FACT SHEET: VIETNAM AFTER THE WAR

(Excerpted from San Jose Mercury News, October 11, 1987 article by Dennis Rockstroh)

In the years following the fall of Saigon, the communist victors exacted a cruel revenge on hundreds of thousands of its citizens in an extensive network of re-education camps. Executions, torture and constant, numbing brutality were cloaked in a veil of secrecy manufactured by Hanoi. It wasn’t until thousands of Vietnamese, including many escaped prisoners, flowed into San Jose and other U.S. cities, that the story began to emerge.

This is what the Vietnamese government did to its people:

    • Executed thousands of its vanquished opponents. A report by researchers at the University of California at Berkeley estimated that 65,000 people were executed in the eight years after the communist victory in 1975. The U.S. State Department reported to Congress that “executions number in the tens of thousands.”
    • Consigned as many as 500,000 people to extended stays in the camps. Scholars believe that at one time there were as many as 300 camps throughout Vietnam, most of them near Hanoi or Ho Chi Minh City or Saigon.
    • Sent people to the camps for indefinite terms without bringing formal charges against them or conducting judicial proceedings of any kind.
    • Subjected prisoners to intense political harangues and forced them to write detailed confessions of their supposed crimes. Many prisoners said they had to revise their confessions dozens of times before they were deemed acceptable. Some inmates said they were forced to betray other prisoners for imaginary crimes in order to prove their sincerity.
    • Tortured prisoners in an attempt to get information about political opposition, military resistance movements and conspiracies to escape. According to the former prisoners, the list of torture techniques included ripping out fingernails with pliers, whipping prisoners with live electric wires, hanging inmates from the ceiling and beating them and forcing prisoners to drink water and then jumping on their bloated stomachs.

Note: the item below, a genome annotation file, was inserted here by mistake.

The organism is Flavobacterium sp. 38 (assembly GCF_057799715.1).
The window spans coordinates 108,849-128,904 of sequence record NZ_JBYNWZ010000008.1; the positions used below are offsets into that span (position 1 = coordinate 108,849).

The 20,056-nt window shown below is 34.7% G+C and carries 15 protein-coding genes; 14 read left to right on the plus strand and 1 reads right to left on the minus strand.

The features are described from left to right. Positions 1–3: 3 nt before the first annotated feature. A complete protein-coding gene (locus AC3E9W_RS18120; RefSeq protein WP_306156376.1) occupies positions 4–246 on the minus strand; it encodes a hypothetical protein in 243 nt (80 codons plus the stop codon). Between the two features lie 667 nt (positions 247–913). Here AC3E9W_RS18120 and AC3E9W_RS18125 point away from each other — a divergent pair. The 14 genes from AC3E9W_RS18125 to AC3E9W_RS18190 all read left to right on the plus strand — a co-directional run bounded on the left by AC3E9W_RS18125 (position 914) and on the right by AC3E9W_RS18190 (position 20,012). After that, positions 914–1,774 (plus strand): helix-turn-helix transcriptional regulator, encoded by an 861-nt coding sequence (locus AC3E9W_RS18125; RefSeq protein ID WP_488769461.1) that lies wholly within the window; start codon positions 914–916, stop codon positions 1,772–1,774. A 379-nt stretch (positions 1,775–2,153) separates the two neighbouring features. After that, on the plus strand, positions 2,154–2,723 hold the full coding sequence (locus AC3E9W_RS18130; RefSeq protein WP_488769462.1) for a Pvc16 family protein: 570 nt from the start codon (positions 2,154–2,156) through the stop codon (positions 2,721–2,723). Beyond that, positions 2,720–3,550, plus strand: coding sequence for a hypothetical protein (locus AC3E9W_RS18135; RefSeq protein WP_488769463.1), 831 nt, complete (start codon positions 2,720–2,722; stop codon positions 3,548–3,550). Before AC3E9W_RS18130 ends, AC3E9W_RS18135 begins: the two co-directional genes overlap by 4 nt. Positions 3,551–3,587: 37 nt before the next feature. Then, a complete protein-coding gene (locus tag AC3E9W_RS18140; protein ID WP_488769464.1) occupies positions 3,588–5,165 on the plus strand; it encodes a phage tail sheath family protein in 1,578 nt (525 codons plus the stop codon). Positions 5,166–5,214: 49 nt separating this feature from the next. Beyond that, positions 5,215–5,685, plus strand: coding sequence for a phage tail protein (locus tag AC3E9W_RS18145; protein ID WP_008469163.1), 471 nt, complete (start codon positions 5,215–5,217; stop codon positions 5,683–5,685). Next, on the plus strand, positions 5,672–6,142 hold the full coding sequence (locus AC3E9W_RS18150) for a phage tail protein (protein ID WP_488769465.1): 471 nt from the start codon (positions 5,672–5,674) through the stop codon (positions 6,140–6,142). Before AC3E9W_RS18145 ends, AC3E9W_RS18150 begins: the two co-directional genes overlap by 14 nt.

• Disciplined prisoners by locking them in metal storage boxes called connexes, where the temperature often soared above 120 degrees. Water was sometimes denied as punishment, and some former prisoners said they drank their own urine. Others reported that some prisoners were chained so long that maggots grew in the wounds on their wrists or ankles.
    • Forced inmates to perform hard labor while providing only the most rudimentary food and medical care. Many prisoners starved to death, while others were left to die a lingering, painful death from disease.

Although the U.S. government knew of the suffering of the people who were its staunchest supporters during the war, it did little to spotlight the problem, relying on little-publicized reports, low-key talks and occasional congressional resolutions.

When U.S. officials asked in 1987 that the re-education camp prisoners be released to settle here in the U.S. Hanoi finally agreed. But an official told me that Hanoi had done nothing wrong by imprisoning the losing side in the war. “It is Vietnam’s right to punish these criminals as the European countries did with the elements who had cooperated with Hitler. It is the legitimate right of all states to protect their national rights.”

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